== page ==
A few photos from Freddy’s daily work, more questions and responses from the interview below:

The coronavirus has also been created because people were eating wildlife. How do you see a future of safer and healthier food practices?

It’s very important not to use chemicals because it’s like venom for the soil, the same goes for glyphosate. I’m now using organic products to help the land to be more fertile and I’ve been talking to other farmers from the surrounding to see what things they’re using to help the soil. I buy this product from several people. I buy different things from different people that have a lot of knowledge of organic things to use the soil. First, I use a kind of liquid that’s made out of a dry leaf from a kind of nettle, one person collects these leaves from the forest. I also use fungus to help the leaf of the plantain and the soil to grow. I also use chicken manure as a fertiliser. I also extract honey from caña plant, which helps plants to grow.I buy things like these in places like Karita of Guatuso, Muelle of San Carlos, Naranjo Alajuela. I use these organic, healthier options to fertilise the soil and to help the plantain and other products to get rid of insects and stuff like that.

How are the people in your community supporting each other during these difficult times?

One way in which we’re supporting each other is that I started going to Guanacaste with my son. But now we’re also helping people like my brothers, brothers in law and nephews who also farm plantain. What we do is they sell the plantain to me at a lower price, then I transport it to Guanacaste to sell it there. This way we help farmers that need financial help and save product from going to waste. This way we can be a financial safety net for one another. It’s better to do that than not having anybody to buy it.

What do you think is the most important lesson from a farming perspective or general from this crisis?

The most important lesson is how important it is for us to find ways to help each other in an economic way, because that’s what affects us first. This crisis takes all the balance of your daily life and how it’s going. In a spiritual way, the best lesson I can think of is that these times are really important to think, reflect and analyse on why these things are happening, and how important it is to find a balance in the practice of how humanity and its relationship should be changing to be kinder and to act more in a common brotherhood. Not only from man to man but also from man to nature. What I’ve learned from this crisis is I can support other people as well and that people can support him back.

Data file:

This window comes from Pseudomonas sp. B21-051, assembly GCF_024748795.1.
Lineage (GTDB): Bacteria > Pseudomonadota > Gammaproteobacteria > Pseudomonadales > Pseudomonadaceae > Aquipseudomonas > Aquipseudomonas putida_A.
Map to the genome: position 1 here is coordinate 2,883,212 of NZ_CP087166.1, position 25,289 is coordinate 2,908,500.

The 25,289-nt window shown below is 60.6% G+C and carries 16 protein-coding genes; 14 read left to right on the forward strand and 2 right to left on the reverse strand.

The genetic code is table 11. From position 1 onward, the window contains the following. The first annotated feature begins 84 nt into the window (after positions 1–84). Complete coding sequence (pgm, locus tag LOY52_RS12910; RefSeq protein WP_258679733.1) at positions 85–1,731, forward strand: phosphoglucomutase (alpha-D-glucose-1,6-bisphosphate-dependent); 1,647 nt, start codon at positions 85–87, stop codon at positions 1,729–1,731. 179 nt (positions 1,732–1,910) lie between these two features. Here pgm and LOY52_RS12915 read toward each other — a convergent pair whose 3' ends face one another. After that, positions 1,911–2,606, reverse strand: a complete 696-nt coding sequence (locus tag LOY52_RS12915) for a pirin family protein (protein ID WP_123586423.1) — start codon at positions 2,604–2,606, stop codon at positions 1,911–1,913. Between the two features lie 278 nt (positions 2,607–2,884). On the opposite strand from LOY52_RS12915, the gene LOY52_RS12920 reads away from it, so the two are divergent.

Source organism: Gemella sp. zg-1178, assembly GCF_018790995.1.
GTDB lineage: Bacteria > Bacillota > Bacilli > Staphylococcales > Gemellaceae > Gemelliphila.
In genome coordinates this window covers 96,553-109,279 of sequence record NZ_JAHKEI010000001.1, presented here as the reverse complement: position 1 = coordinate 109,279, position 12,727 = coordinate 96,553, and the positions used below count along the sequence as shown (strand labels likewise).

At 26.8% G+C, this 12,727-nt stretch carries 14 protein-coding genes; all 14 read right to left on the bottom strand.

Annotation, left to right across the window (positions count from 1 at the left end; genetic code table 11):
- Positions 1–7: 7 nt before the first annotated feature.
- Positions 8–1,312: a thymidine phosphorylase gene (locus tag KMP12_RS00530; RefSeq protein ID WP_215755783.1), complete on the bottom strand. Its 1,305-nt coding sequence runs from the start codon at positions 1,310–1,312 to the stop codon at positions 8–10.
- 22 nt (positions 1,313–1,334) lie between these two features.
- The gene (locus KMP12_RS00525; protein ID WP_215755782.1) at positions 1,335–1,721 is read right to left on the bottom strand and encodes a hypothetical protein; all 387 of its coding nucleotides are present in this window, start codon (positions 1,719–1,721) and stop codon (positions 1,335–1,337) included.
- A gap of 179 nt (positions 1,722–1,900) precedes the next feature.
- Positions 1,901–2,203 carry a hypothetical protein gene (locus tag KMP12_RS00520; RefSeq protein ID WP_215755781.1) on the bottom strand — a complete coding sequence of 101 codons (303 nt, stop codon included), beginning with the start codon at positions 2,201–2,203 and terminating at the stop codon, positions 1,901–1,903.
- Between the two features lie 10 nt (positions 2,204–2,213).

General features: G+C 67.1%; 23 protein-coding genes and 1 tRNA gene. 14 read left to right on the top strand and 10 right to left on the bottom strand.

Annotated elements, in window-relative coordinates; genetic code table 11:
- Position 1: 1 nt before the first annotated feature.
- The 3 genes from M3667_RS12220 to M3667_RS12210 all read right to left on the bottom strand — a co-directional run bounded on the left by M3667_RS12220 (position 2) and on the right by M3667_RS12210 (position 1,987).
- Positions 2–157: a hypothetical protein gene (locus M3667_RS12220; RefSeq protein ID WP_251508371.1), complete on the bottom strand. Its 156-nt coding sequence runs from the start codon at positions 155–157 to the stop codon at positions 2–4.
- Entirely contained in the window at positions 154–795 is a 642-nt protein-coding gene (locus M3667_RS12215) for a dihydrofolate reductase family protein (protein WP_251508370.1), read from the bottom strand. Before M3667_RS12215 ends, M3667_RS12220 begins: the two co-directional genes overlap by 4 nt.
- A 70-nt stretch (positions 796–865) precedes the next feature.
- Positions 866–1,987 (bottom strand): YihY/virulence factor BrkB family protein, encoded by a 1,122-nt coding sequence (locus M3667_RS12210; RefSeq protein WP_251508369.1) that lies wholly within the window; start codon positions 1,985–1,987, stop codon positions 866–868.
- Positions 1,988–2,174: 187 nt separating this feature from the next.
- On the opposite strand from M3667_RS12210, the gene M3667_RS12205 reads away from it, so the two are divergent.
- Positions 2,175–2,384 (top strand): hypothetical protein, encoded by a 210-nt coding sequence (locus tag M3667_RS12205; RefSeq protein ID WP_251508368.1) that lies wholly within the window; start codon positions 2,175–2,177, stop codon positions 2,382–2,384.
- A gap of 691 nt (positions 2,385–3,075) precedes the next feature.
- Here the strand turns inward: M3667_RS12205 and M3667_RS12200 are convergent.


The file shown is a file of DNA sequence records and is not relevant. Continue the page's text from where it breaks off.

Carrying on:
For instance, I’ve started buying lettuce and cheese and other products from this woman from the nearest town. I’ve started buying less from the supermarket, and more directly from the people that are making the product to support them. I’m buying more locally. And this woman is doing also growing things in water, so it has less insects. We’re finding out ways to be helpful in these times.
I also want to add something else and that he believes is very important: Farmers like me and other local farmers need more support through things like training and learning from the capabilities of professionals who may know more about our soil than we do. We need more knowledge than what we’ve learned since they were little boys. We were told to do this in a certain way, but new techniques could also help them. We would like more training and knowledge so we could add this to the way we work. And it’s very important as well. It’s really important for people from the outside to help us. It’s also crucial to find a balance of not always cutting trees to expand agriculture. I want people’s help to find ways to save trees because cutting them will worsen the climate crisis. I think that’s important to also have a balance of still being able to grow and sell things while also finding ways to keep the trees to not worsen climate change.

There is also a movement of agroforestry where they farm but they keep the trees.

That’s good too.